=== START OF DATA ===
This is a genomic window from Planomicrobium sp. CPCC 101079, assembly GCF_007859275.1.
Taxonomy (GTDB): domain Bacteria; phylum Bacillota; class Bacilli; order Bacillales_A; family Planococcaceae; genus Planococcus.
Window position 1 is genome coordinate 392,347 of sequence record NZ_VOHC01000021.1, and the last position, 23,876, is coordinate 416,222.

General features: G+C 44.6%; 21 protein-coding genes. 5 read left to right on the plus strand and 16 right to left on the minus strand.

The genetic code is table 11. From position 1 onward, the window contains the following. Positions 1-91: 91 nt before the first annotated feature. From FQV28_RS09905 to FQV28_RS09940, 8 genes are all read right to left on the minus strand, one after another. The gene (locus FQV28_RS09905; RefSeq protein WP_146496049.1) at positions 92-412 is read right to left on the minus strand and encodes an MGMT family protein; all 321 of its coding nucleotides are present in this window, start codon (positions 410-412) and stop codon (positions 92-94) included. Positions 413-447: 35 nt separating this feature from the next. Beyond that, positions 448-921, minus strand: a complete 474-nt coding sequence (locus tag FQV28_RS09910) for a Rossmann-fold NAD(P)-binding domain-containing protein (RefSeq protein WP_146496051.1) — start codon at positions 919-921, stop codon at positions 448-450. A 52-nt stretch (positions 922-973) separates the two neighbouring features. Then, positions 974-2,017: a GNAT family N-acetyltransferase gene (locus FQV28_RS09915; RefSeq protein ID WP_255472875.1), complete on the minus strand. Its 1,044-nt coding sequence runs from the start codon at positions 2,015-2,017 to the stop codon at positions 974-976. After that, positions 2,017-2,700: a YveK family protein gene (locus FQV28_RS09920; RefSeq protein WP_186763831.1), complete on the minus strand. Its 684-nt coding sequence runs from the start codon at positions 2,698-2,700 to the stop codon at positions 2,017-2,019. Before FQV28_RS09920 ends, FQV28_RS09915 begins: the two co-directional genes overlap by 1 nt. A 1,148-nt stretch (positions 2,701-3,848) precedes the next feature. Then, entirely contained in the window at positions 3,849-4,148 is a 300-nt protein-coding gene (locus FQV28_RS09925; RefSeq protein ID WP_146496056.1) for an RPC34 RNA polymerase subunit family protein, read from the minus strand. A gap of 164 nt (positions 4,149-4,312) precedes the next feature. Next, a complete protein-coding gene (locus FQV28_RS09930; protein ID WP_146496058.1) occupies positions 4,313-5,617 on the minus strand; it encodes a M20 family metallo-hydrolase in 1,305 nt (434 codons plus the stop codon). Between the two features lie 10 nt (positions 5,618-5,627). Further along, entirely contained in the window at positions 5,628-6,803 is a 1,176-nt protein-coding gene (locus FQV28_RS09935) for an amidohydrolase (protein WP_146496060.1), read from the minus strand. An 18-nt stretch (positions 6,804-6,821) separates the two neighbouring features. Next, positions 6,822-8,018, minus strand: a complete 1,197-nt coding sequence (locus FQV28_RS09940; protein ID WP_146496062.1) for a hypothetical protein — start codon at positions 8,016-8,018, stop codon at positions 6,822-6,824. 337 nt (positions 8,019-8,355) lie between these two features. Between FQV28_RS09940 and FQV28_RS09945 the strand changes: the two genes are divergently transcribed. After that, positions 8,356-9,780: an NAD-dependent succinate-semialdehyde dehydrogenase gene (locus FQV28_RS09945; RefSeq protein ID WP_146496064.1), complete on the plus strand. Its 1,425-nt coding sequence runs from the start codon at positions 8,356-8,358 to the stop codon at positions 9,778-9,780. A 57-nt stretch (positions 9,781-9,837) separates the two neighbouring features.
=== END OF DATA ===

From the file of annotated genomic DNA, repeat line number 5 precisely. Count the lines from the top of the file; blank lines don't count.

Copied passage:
The genetic code is table 11. From position 1 onward, the window contains the following. Positions 1-91: 91 nt before the first annotated feature. From FQV28_RS09905 to FQV28_RS09940, 8 genes are all read right to left on the minus strand, one after another. The gene (locus FQV28_RS09905; RefSeq protein WP_146496049.1) at positions 92-412 is read right to left on the minus strand and encodes an MGMT family protein; all 321 of its coding nucleotides are present in this window, start codon (positions 410-412) and stop codon (positions 92-94) included. Positions 413-447: 35 nt separating this feature from the next. Beyond that, positions 448-921, minus strand: a complete 474-nt coding sequence (locus tag FQV28_RS09910) for a Rossmann-fold NAD(P)-binding domain-containing protein (RefSeq protein WP_146496051.1) — start codon at positions 919-921, stop codon at positions 448-450. A 52-nt stretch (positions 922-973) separates the two neighbouring features. Then, positions 974-2,017: a GNAT family N-acetyltransferase gene (locus FQV28_RS09915; RefSeq protein ID WP_255472875.1), complete on the minus strand. Its 1,044-nt coding sequence runs from the start codon at positions 2,015-2,017 to the stop codon at positions 974-976. After that, positions 2,017-2,700: a YveK family protein gene (locus FQV28_RS09920; RefSeq protein WP_186763831.1), complete on the minus strand. Its 684-nt coding sequence runs from the start codon at positions 2,698-2,700 to the stop codon at positions 2,017-2,019. Before FQV28_RS09920 ends, FQV28_RS09915 begins: the two co-directional genes overlap by 1 nt. A 1,148-nt stretch (positions 2,701-3,848) precedes the next feature. Then, entirely contained in the window at positions 3,849-4,148 is a 300-nt protein-coding gene (locus FQV28_RS09925; RefSeq protein ID WP_146496056.1) for an RPC34 RNA polymerase subunit family protein, read from the minus strand. A gap of 164 nt (positions 4,149-4,312) precedes the next feature. Next, a complete protein-coding gene (locus FQV28_RS09930; protein ID WP_146496058.1) occupies positions 4,313-5,617 on the minus strand; it encodes a M20 family metallo-hydrolase in 1,305 nt (434 codons plus the stop codon). Between the two features lie 10 nt (positions 5,618-5,627). Further along, entirely contained in the window at positions 5,628-6,803 is a 1,176-nt protein-coding gene (locus FQV28_RS09935) for an amidohydrolase (protein WP_146496060.1), read from the minus strand. An 18-nt stretch (positions 6,804-6,821) separates the two neighbouring features. Next, positions 6,822-8,018, minus strand: a complete 1,197-nt coding sequence (locus FQV28_RS09940; protein ID WP_146496062.1) for a hypothetical protein — start codon at positions 8,016-8,018, stop codon at positions 6,822-6,824. 337 nt (positions 8,019-8,355) lie between these two features. Between FQV28_RS09940 and FQV28_RS09945 the strand changes: the two genes are divergently transcribed. After that, positions 8,356-9,780: an NAD-dependent succinate-semialdehyde dehydrogenase gene (locus FQV28_RS09945; RefSeq protein ID WP_146496064.1), complete on the plus strand. Its 1,425-nt coding sequence runs from the start codon at positions 8,356-8,358 to the stop codon at positions 9,778-9,780. A 57-nt stretch (positions 9,781-9,837) separates the two neighbouring features.